The Bridges at Toko-Ri
James A. Michener
G.K. Hall & Co., 1953, 130 PP
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The planes and ships of U.S. Navy Task Force 77 have a mission and that is to destroy the bridges at Toko-Ri in North Korea thereby slowing the flow of men and material to the communist forces in the south. But the bridges are located in a narrow valley between steep mountains and the air route in and out of the valley is heavily fortified.
Lieutenant Harry Brubaker is one of the best fliers in the carrier group but he is a reluctant warrior. A veteran naval aviator of World War II, he has a promising legal career in Denver plus a wife and two young daughters that he loves dearly. But for this war the government has decided to selectively call up reserves. While the rest of America goes about their business without giving the war in Korea a second thought, Harry has to leave family and career to fight it.
For Admiral George Tarrant, Commander of Task Force 77, this war was also personally difficult. A battle hardened veteran, he had lost two sons in World War II and a wife who, in her grief, had become a alcoholic. Since Brubaker was about the same age and rank as his oldest son would have been if he had not been killed fighting the Japanese at Pearl Harbor, Tarrant had taken a special liking to him.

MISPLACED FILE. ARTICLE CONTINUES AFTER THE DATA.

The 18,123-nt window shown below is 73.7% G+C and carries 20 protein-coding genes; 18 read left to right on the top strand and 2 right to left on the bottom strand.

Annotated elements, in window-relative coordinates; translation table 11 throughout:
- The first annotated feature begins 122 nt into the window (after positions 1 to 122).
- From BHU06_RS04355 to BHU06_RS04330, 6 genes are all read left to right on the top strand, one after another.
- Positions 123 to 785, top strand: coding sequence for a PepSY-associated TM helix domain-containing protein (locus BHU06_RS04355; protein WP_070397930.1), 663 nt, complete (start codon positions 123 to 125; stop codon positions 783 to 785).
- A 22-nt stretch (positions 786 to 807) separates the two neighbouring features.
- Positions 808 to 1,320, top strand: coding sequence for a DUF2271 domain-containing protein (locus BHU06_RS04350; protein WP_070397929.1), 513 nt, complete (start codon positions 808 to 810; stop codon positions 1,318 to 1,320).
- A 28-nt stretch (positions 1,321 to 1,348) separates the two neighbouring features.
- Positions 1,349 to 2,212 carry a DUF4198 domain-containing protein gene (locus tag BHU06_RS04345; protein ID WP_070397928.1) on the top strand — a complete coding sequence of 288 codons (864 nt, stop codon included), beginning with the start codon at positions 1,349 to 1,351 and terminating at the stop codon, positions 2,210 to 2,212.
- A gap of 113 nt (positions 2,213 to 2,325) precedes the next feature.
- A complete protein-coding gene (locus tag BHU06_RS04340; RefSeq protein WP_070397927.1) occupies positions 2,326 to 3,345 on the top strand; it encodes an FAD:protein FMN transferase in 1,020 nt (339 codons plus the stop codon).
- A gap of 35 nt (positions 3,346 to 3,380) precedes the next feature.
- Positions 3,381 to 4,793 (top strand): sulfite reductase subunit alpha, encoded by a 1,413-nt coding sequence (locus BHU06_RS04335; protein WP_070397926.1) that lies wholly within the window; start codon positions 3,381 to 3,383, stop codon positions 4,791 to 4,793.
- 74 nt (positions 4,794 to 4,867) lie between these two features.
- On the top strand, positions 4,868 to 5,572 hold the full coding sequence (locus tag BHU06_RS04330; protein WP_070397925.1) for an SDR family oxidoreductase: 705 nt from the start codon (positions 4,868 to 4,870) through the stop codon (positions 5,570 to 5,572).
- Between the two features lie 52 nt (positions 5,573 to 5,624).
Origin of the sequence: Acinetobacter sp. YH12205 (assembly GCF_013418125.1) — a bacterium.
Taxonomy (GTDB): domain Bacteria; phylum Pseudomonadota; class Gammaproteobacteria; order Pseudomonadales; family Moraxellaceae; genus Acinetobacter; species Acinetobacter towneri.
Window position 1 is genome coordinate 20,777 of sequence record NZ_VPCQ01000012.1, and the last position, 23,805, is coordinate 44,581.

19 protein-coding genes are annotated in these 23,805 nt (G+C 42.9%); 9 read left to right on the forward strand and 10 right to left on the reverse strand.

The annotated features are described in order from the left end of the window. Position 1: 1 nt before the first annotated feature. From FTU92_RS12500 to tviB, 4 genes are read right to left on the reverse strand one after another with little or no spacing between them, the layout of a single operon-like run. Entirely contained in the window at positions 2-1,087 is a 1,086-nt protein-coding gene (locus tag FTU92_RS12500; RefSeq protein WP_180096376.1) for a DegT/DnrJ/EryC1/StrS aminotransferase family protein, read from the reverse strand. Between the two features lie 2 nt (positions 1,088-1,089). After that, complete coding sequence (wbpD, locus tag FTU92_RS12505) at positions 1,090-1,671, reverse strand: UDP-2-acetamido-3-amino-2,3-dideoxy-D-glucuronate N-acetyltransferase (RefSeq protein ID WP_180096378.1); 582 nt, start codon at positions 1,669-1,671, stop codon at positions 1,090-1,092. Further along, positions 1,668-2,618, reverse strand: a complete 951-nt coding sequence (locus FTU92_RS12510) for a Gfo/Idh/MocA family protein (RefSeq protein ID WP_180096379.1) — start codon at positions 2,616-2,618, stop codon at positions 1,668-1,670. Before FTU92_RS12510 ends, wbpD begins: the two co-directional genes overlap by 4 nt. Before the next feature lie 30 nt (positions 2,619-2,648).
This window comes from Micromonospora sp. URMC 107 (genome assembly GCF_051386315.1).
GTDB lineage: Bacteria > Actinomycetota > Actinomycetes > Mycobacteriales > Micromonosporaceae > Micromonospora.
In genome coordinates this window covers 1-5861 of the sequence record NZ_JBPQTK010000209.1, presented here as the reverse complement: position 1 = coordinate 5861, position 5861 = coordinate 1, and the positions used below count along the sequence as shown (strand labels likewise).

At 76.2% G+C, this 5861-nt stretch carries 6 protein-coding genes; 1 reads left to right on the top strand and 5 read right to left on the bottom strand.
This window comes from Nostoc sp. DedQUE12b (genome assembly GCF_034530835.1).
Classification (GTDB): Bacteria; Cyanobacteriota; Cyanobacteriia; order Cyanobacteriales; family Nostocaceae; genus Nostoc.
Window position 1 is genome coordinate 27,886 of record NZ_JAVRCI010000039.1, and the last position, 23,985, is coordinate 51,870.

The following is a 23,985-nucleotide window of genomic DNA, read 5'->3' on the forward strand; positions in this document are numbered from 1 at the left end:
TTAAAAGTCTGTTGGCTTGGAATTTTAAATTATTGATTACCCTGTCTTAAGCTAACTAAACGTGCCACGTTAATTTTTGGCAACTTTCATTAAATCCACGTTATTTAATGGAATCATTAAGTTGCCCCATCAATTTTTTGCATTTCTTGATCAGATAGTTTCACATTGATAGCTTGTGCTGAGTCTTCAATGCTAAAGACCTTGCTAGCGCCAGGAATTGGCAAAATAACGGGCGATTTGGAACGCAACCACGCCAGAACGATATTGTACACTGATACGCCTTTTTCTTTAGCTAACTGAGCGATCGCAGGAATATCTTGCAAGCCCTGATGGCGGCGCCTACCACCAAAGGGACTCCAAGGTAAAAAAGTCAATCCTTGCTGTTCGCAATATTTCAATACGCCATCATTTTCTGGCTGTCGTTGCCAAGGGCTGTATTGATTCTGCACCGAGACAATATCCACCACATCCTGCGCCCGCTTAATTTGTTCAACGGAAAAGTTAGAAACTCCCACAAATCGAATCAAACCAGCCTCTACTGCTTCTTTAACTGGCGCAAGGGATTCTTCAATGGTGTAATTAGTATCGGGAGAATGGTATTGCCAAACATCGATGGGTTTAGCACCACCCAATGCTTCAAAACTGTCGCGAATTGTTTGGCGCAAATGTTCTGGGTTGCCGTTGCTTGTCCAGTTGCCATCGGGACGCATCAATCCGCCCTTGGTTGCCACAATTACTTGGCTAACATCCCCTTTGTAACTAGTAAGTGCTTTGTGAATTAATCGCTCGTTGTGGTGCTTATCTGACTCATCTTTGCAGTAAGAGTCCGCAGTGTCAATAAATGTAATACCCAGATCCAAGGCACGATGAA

In addition to the communist enemy that they fly against daily in Korea, both Brubaker and Tarrant struggle with their personal problems in this lonely and largely forgotten war. For Brubaker it is the struggle between duty and the family and career he has been pulled away from. For Tarrant it is the memories of a lost family and the loneliness This is a tense, action packed book loaded with both physical and emotional drama.
The review of this Book prepared by Chuck Nugent